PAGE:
LaLiga’s practical education for sport’s future decision-makers

LaLiga Business School is branching out its offering as the groundbreaking educational department seeks to attract and develop new talents who can spearhead future growth in Spanish football and beyond.

For aspirational students of the global sports industry, there could be few better teachers than those who have supercharged LaLiga’s growth over recent years.

However, that is exactly what is on offer at LaLiga Business School, the Spanish football league’s groundbreaking and increasingly influential educational department.

Unlike other postgraduate degrees in this space, none of the tutors or lecturers across the department’s range of Master courses are academics. Instead, they work on a daily basis within the sports ecosystem, with many operating at the cutting edge of one of the sector’s runaway success stories of the past decade.

“We have always wanted to do things differently, and LaLiga is the first sports institution to have developed its own educational department,” LaLiga Business School director José Moya tells SportBusiness.

“Everything is led by our in-house experts, from the design of the Masters to the delivery of the programmes. This is not like other academic institutions – and our students recognise that and are looking for a practical learning experience that will open doors in the future. All our teachers are sports industry professionals and therefore they can transfer knowledge and real-life expertise.”

Internal expertise

The educational department has harvested top talents from within LaLiga’s corporate infrastructure to aid with the delivery of the postgraduate programmes.

The MBA’s co-directors are LaLiga executive director Óscar Mayo and Edouard Legendre, an external consultant to the league in brand management and marketing.

Module directors include LaLiga’s commercial and marketing director Jorge de la Vega, the league’s head of digital content Jaume Pons, as well as experts with a variety of backgrounds in the industry at enterprises such as sports, media and technology investment platform Aser Ventures and advertising agency Ogilvy & Mather.

Among the academic staff are LaLiga executives who work in branding, international development, TV production and financial control, with the courses designed to tap into experts who have helped to drive the league’s global growth.

However, leveraging internal expertise does not mean the department is inward-looking.

The academic staff roster features a number of executives who work for the likes of Ferrari, Dorna, FC Barcelona, Atletico Madrid, Puma and Octagon.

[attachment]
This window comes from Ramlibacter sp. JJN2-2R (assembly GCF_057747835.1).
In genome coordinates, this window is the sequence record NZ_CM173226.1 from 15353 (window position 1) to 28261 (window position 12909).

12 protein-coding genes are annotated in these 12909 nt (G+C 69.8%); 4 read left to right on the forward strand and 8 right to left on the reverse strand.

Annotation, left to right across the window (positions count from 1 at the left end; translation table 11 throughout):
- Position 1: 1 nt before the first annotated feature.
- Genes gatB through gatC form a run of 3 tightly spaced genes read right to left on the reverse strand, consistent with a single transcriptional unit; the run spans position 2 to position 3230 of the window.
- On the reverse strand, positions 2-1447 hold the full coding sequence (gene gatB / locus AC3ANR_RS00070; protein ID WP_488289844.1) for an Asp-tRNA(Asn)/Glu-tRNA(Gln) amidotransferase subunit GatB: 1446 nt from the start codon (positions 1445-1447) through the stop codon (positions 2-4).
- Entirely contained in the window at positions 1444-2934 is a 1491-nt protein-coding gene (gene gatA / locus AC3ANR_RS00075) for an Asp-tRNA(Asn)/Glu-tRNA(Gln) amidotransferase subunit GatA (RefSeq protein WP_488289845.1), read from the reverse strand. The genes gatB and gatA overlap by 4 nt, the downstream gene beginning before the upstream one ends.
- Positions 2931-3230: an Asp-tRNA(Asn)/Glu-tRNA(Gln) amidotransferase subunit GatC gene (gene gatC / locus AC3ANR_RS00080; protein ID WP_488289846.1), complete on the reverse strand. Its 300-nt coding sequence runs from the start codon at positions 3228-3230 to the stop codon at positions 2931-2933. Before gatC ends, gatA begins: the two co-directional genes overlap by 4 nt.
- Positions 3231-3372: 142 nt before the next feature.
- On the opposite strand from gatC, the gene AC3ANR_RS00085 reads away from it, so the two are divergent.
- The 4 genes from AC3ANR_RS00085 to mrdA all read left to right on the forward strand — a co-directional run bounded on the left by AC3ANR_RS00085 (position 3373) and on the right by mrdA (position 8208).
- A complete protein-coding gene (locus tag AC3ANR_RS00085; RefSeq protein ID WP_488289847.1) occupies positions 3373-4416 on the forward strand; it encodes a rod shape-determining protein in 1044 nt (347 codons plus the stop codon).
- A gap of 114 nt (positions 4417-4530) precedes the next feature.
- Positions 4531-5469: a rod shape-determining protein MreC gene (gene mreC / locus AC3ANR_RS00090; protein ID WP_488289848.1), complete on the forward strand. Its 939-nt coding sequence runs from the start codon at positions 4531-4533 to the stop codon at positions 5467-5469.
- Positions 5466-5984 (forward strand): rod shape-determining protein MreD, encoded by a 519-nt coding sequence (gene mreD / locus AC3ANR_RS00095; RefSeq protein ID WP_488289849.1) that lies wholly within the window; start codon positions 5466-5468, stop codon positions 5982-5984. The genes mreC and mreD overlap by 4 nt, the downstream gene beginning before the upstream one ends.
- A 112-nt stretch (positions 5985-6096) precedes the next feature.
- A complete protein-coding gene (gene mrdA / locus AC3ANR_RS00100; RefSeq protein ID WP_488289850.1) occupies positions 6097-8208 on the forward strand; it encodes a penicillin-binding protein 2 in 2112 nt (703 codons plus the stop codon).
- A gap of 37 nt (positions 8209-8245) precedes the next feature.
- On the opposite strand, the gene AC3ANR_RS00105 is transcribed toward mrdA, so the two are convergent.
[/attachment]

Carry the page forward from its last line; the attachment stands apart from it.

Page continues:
Furthermore, fruitful partnerships having been forged across the industry with companies and organisations such as media company Movistar, computing provider Amazon Web Services, basketball’s NBA, video game producer Electronic Arts, football’s global governing body FIFA, the Liga de Videojuegos Profesional esports competition, design and engineering firm IDOM, English football’s Premier League, and more.

Technology firm Globant is supporting this year’s launch of a Master in Innovation and Digital Transformation, which will include international trips to Los Angeles and Tel Aviv, while there will be two other new Master courses focusing on digitisation and strength conditioning in sport.

Global experience

Indeed, travelling to experience best-practice sports enterprises on a first-hand basis is an appealing feature of the educational offering.

LaLiga Business School’s flagship MBA in Sports and Entertainment Management, which is taught in English (and Spanish), features visits to the UK and USA (New York and Miami), as well as other parts of Spain to discover unique and insightful business development case studies. The MBA’s fees, including the cost of such trips, are €30,500 per year, with the course stretching over nine months, while Masters in Global Sports Marketing; Football Management, Methodology and Analysis; and Sports Law Applied to Professional Football start at €15,000.

“Our students work on real-life case studies with different clubs and sporting institutions, and we collaborate with many organising committees and national leagues, as well as national and international federations,” Moya says. “With one case study with the Volvo Ocean Race – about how to drive interest in a particular location – the race organisers ended up using one of the ideas and hiring one of our students.”